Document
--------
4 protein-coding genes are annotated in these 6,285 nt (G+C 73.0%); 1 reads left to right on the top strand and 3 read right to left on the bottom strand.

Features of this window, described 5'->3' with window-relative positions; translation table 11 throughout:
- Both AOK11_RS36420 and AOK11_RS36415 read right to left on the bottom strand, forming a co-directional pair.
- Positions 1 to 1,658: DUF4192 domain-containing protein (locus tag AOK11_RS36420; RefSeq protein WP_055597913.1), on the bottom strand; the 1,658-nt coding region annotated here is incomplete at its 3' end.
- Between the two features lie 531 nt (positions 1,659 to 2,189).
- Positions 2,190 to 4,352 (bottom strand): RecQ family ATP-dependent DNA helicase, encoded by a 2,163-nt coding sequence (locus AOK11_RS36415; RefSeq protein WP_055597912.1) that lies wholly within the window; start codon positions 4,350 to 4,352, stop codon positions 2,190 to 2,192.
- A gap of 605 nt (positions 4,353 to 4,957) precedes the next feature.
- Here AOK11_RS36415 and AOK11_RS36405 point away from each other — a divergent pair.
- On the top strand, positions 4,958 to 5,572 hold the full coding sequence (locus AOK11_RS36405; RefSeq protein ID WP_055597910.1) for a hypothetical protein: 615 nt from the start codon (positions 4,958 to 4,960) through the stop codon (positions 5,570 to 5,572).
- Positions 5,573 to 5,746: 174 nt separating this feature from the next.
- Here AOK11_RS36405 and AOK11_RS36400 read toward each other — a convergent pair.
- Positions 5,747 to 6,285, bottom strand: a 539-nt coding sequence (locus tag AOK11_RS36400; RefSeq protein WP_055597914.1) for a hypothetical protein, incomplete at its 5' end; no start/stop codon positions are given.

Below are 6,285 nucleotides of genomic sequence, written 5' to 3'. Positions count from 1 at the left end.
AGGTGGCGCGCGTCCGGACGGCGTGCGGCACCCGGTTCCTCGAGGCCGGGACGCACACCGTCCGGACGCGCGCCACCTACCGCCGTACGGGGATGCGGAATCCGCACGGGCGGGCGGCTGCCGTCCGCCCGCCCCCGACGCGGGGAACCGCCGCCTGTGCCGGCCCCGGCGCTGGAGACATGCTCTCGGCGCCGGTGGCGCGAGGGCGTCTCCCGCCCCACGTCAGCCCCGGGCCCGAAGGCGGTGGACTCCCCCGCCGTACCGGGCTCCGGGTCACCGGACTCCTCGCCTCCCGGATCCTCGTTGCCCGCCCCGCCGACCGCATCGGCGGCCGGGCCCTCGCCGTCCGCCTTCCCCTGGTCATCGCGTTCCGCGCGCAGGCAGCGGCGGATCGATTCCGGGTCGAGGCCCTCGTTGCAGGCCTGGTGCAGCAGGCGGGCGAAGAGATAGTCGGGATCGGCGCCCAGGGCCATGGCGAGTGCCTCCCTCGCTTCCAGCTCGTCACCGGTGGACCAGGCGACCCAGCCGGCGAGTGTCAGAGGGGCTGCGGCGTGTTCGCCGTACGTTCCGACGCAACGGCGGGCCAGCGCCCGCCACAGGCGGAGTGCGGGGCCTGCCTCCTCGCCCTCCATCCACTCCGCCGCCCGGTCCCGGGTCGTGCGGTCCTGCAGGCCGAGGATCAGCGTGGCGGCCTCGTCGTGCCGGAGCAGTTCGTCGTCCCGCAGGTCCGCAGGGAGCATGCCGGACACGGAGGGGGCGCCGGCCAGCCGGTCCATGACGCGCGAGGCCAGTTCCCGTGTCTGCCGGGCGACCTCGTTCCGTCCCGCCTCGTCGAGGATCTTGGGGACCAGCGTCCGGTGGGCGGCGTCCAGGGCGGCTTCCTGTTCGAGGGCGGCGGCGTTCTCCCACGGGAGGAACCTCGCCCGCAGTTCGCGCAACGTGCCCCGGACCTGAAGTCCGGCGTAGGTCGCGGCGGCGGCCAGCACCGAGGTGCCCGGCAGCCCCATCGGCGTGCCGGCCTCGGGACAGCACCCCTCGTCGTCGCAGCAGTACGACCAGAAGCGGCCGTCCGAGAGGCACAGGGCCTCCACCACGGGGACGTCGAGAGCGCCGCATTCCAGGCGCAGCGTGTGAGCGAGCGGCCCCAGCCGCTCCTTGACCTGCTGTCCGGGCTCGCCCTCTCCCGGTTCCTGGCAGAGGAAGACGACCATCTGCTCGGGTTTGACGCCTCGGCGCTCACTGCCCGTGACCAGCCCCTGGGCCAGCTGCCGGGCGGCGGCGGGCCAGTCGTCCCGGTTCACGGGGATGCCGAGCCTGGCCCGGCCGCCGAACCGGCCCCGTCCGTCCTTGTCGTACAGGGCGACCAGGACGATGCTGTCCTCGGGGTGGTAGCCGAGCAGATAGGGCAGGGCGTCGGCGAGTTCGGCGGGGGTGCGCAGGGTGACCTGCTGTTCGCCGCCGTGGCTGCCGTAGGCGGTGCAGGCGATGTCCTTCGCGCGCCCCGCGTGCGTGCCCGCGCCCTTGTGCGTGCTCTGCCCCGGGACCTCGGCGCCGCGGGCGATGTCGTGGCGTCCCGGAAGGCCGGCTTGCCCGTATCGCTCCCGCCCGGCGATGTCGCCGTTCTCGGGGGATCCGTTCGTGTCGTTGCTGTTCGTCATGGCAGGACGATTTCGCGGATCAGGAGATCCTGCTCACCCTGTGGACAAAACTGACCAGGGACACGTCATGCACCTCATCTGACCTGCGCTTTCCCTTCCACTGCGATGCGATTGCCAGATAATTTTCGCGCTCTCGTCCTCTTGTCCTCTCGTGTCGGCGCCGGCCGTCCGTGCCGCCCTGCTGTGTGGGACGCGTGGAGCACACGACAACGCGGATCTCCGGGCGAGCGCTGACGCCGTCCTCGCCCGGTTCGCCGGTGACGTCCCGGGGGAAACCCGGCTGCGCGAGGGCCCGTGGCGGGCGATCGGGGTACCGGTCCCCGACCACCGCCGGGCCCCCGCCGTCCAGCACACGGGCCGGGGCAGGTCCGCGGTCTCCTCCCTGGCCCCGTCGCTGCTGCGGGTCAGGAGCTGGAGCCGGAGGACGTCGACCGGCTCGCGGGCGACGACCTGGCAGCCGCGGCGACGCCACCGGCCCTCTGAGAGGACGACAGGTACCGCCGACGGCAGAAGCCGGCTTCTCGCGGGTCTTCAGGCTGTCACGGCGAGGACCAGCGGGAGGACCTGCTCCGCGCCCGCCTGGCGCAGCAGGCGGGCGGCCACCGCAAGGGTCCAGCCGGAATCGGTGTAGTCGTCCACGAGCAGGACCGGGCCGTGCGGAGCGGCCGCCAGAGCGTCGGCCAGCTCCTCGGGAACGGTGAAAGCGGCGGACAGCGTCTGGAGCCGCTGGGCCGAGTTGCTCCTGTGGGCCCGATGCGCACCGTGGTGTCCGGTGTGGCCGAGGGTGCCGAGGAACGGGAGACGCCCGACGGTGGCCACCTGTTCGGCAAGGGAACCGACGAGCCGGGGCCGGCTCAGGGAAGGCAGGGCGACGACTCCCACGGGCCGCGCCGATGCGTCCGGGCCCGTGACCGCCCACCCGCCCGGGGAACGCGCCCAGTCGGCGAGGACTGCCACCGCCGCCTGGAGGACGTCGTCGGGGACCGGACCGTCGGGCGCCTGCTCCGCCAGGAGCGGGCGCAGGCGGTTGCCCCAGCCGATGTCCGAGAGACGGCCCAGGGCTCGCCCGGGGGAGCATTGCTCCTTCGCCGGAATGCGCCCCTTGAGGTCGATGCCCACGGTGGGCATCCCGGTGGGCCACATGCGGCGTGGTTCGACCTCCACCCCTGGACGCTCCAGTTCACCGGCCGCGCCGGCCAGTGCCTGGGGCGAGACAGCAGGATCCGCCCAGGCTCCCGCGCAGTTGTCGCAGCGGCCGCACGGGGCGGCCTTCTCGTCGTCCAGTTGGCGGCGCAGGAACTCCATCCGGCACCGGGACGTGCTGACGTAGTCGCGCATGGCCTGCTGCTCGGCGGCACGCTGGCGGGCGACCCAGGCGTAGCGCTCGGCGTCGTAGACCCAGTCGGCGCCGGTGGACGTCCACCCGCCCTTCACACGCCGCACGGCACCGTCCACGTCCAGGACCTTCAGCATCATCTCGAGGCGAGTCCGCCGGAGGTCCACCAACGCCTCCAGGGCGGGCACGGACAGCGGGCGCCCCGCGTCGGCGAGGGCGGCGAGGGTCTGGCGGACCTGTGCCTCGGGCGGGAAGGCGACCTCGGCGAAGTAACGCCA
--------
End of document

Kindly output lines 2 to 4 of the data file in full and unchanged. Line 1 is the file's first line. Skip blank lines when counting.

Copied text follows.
Features of this window, described 5'->3' with window-relative positions; translation table 11 throughout:
- Both AOK11_RS36420 and AOK11_RS36415 read right to left on the bottom strand, forming a co-directional pair.
- Positions 1 to 1,658: DUF4192 domain-containing protein (locus tag AOK11_RS36420; RefSeq protein WP_055597913.1), on the bottom strand; the 1,658-nt coding region annotated here is incomplete at its 3' end.